David Mamet writes great debates. His characters navigate the twists and turns of a well-formed argument, deflating weaker points, inflating new ideas, poking holes in meaning, until finally the play ends, at which point the audience is left defeated.
Leave it to Austin’s maverick troupe, the Rude Mechs, to tackle Shakespeare’s “problem plays.” Even the Bard’s esteemed canon contains a few duds, and in the new bi-annual series, Fixing Shakespeare, the Rude Mechs attempt to slice and dice these plays into more contemporary, and perhaps more palatable, shows.
If the title character of J.M. Barrie’s Peter Pan existed before the beloved story begins, he might have been a nameless boy in the bowels of a boat caught in the crossfire of warring pirates. That’s the story of Peter and the Starcatcher, a winsome play touring the country and still enjoying a successful run on Broadway.
The logo of the Undermain Theatre adorns a sandwich board at the edge of the Deep Ellum neighborhood in Dallas. The lone black and yellow marker beckons curious theatergoers to venture below Main Street for shows they can't see anywhere else. Undermain Theatre celebrates its 30th year with a lineup of three brand new plays, continuing its lifelong commitment to presenting original plays that challenge audiences. Whether it's an edgy new work by David Rabe or a scintillating production of August Strindberg or Harold Pinter, the consistently high quality of work at the Undermain Theatre is unrivaled in the local scene.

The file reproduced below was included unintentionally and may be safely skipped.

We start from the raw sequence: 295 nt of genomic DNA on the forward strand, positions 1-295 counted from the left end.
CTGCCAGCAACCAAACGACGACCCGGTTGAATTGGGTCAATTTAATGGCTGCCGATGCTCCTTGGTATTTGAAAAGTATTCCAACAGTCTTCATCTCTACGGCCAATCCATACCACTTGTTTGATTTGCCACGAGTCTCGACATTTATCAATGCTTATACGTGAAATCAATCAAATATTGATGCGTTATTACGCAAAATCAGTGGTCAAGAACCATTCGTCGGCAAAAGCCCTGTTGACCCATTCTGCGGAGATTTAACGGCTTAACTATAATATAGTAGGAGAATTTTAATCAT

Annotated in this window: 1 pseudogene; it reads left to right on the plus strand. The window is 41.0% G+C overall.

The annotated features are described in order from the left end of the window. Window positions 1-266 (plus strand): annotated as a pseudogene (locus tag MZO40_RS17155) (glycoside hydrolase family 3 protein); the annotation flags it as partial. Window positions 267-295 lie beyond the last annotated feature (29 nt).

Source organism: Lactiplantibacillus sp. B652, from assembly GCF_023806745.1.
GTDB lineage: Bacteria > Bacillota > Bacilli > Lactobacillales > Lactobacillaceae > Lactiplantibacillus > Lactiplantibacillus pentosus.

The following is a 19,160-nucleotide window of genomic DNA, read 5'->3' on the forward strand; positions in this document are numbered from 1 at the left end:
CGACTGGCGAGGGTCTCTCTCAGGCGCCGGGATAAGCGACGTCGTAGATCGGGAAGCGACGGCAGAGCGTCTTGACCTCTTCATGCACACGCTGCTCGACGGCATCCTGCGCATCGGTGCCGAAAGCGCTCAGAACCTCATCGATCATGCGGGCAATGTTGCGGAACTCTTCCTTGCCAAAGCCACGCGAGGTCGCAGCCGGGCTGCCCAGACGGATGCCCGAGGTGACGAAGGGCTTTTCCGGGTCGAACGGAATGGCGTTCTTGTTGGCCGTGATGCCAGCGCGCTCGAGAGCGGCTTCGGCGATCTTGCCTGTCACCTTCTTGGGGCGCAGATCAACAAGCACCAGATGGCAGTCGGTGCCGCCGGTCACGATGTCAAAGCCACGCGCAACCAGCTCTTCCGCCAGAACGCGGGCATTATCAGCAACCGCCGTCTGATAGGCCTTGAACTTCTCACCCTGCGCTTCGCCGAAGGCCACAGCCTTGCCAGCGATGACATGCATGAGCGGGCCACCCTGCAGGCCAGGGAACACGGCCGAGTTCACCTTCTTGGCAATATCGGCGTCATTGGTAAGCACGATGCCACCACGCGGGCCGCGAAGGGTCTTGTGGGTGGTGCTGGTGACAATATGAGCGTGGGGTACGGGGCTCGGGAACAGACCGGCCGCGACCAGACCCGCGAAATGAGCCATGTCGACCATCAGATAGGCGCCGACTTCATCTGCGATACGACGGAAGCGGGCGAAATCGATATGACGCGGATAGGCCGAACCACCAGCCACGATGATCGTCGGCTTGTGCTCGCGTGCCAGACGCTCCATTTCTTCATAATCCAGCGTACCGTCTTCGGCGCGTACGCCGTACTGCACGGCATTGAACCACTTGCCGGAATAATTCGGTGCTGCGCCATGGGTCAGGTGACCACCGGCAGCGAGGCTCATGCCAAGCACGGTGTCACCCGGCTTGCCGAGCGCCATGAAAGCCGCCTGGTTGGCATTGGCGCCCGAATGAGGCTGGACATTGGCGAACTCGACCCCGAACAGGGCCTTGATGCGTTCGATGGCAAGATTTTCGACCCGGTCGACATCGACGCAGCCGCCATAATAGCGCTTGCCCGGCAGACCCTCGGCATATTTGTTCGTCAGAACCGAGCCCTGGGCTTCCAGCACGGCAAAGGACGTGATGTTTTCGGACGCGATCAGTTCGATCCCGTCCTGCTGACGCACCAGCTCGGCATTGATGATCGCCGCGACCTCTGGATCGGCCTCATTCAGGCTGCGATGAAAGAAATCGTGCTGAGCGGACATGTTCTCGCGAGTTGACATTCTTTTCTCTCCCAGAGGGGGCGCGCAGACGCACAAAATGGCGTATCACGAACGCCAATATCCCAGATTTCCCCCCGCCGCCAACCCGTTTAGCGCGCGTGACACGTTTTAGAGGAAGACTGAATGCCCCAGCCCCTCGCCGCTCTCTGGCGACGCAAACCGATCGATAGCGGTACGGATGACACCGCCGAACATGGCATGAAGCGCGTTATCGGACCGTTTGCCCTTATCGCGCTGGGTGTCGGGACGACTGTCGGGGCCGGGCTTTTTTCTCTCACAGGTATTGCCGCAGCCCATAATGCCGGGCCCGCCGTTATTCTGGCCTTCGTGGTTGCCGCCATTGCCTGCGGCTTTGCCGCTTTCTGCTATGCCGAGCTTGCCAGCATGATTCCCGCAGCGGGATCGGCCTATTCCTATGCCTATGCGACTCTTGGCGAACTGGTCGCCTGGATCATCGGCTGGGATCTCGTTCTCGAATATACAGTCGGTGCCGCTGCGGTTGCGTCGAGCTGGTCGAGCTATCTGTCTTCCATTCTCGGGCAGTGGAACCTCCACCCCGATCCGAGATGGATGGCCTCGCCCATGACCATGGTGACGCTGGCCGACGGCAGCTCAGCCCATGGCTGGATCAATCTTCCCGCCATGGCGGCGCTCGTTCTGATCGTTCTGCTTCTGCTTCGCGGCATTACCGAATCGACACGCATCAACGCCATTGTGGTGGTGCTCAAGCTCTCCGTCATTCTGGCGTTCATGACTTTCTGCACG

A centerpiece of the first act of The Book of Mormon is the song, "Hasa Diga Eebowai." This Ugandan phrase punctuates the show's irreverent version of "Hakuna Matata," in which a tribe sings about AIDS, Africa, and telling God where he can stick his lightning bolts.